The Spanish fishing industry came away from yesterday’s AGRIFISH Council with an additional 4,122 tons of southern hake for 2023. Photo:

Spain obtains an additional quota of 4,122 tons of southern hake for the year 2023, 84% more than those initially assigned

The Spanish fishing fleet will be able to capture 4,122 tons of southern hake this year more than the 4,899 that were initially assigned, which means an increase of 84%, by virtue of the agreement to review the regulation of total allowable catches (TAC) and quotas reached today in the Council of Ministers of Agriculture and Fisheries of the European Union (AGRIFISH Council), held in Luxembourg yesterday 17 October 2022.

The Minister of Agriculture, Fisheries and Food, Luis Planas, has considered that this agreement is “very significant and tremendously important for Spain”, because “it responds to a request from our country based on scientific reports that guarantee the sufficient availability of stocks of this species.” The increase in the quota benefits 1,200 Spanish fishing vessels located mainly in the Atlantic, Cantabrian and the Gulf of Cadiz, and mostly trawlers, gillnetters, bottom longlines and small gear. 

This increase has occurred thanks to Spain’s insistence on revising the exploitation rule for this species, which has allowed it to be reclassified as category 1, thus increasing its TAC within the levels of maximum sustainable yield. At the same time, this decision makes it possible to reverse the trend of the last 8 years with continuous decreases in the TACs adopted. Two years ago, the International Commission for the Exploration of the Sea (ICES) decided to downgrade the southern hake assessment category to category 3, due to the failure of the assessment model, and from that moment adopt a precautionary approach. This meant an adoption of very limited TACs in 2021 and 2022 that limited the fishing possibilities of the Spanish fleet.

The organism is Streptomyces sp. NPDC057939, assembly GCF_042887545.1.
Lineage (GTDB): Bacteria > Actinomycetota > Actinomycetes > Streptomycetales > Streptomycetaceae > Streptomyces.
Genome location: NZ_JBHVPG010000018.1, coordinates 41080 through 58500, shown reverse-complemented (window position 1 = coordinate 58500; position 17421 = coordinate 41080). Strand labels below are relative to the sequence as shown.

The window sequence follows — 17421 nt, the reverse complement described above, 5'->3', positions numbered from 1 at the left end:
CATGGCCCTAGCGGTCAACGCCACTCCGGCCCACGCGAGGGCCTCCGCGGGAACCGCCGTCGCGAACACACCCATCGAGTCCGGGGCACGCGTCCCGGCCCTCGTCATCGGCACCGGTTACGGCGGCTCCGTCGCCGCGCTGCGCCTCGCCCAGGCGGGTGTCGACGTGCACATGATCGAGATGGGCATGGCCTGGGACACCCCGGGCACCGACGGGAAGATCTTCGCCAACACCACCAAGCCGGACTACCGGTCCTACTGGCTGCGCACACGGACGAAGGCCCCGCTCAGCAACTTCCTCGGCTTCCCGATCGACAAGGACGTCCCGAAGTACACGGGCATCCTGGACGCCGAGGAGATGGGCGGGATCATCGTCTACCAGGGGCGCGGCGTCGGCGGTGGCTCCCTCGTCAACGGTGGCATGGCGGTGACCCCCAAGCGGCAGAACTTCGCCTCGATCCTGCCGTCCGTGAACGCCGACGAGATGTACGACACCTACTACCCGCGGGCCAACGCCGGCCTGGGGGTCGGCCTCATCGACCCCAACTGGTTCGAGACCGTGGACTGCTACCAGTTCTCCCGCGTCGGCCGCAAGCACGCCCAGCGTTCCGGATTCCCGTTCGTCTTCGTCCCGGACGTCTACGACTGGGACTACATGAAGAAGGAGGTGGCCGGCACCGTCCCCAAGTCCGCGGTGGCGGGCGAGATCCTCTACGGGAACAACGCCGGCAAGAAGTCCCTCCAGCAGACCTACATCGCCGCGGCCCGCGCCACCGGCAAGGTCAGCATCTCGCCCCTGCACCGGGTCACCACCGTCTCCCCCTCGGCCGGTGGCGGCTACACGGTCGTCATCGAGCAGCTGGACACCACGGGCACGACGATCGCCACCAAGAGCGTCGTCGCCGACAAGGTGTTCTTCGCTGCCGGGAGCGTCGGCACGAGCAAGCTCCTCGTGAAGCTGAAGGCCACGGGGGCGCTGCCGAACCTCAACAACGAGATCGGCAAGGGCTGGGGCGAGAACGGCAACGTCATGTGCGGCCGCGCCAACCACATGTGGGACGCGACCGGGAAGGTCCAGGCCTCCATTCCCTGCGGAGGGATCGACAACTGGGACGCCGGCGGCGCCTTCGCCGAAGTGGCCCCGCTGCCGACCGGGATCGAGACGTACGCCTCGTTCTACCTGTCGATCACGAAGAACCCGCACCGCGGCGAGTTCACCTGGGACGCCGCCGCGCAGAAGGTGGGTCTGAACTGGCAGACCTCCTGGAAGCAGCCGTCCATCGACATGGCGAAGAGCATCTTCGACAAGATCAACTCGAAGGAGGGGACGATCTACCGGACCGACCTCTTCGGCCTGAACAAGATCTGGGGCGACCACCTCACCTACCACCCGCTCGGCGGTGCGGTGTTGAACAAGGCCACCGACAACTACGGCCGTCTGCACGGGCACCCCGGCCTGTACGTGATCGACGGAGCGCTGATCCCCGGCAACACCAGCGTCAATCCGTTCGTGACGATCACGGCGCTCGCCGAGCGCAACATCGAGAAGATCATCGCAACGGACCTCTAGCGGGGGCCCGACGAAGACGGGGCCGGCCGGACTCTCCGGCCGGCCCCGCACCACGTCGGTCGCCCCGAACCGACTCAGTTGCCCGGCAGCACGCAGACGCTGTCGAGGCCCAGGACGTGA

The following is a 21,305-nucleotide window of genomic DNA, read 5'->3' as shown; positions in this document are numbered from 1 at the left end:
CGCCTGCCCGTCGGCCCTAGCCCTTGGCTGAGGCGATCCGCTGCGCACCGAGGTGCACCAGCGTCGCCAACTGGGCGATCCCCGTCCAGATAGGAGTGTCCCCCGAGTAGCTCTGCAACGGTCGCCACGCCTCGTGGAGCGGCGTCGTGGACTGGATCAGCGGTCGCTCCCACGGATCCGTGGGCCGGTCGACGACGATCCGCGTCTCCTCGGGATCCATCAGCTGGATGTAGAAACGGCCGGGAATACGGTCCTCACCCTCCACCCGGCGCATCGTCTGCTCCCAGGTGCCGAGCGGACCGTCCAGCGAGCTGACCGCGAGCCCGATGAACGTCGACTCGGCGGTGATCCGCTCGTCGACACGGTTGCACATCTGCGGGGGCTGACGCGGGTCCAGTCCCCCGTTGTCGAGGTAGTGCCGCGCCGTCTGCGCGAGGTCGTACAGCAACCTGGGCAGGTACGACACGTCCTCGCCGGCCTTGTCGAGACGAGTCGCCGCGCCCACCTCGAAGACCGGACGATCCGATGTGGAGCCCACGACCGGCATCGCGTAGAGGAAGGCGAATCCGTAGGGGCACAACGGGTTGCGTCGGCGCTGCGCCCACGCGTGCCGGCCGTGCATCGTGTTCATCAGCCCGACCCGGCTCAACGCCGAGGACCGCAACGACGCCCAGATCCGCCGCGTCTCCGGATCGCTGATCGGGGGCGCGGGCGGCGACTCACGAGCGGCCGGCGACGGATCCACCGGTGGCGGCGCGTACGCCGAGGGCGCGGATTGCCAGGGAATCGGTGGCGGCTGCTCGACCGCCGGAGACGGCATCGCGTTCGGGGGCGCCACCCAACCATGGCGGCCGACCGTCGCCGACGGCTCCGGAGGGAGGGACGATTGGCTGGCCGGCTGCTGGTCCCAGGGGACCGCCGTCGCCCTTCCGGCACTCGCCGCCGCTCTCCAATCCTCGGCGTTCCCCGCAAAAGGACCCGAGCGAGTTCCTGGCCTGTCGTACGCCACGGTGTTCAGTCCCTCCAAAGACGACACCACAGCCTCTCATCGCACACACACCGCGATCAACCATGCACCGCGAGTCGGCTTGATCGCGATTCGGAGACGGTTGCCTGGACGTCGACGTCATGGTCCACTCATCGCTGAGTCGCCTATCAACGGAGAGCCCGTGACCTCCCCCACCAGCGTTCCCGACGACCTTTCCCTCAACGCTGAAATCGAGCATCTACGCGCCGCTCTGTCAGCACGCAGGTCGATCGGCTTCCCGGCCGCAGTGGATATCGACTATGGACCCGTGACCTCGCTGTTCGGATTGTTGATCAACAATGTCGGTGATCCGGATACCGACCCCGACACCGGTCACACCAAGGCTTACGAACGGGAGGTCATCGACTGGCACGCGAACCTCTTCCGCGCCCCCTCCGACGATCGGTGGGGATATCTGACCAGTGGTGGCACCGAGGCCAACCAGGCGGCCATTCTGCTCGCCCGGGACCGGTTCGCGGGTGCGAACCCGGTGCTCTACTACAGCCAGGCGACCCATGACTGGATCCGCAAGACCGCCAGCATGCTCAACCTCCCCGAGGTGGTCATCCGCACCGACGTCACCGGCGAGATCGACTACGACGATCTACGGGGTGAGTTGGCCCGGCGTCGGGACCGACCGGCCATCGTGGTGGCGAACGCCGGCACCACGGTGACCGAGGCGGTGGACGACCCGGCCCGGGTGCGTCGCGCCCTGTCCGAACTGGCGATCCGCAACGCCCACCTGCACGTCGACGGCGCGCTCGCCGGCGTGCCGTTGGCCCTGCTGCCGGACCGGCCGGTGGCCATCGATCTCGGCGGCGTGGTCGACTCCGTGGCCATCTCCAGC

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“We objected to this consideration because we understood that the stock was in good biological condition, by reference to the available historical series of catches and that fishing could continue, and now the scientific reports from ICES have proved us right,” explained the minister. Since then, the ministry has worked together with the Spanish Institute of Oceanography (IEO) to propose an alternative model to ICES that would allow category 1 of the fishery resource to be recovered and get out of the precautionary approach that favoured a very limited TAC. This model was presented and approved in June and has led ICES to review its recommendation for southern hake.

At yesterday’s AGRIFISH Council, Spain announced that it favoured an increase in the bluefin tuna quota at the next meeting of the International Commission for the Conservation of Atlantic Tunas (ICCAT) to be held in November, linked to the preparation of a control regulation, Planas specified.

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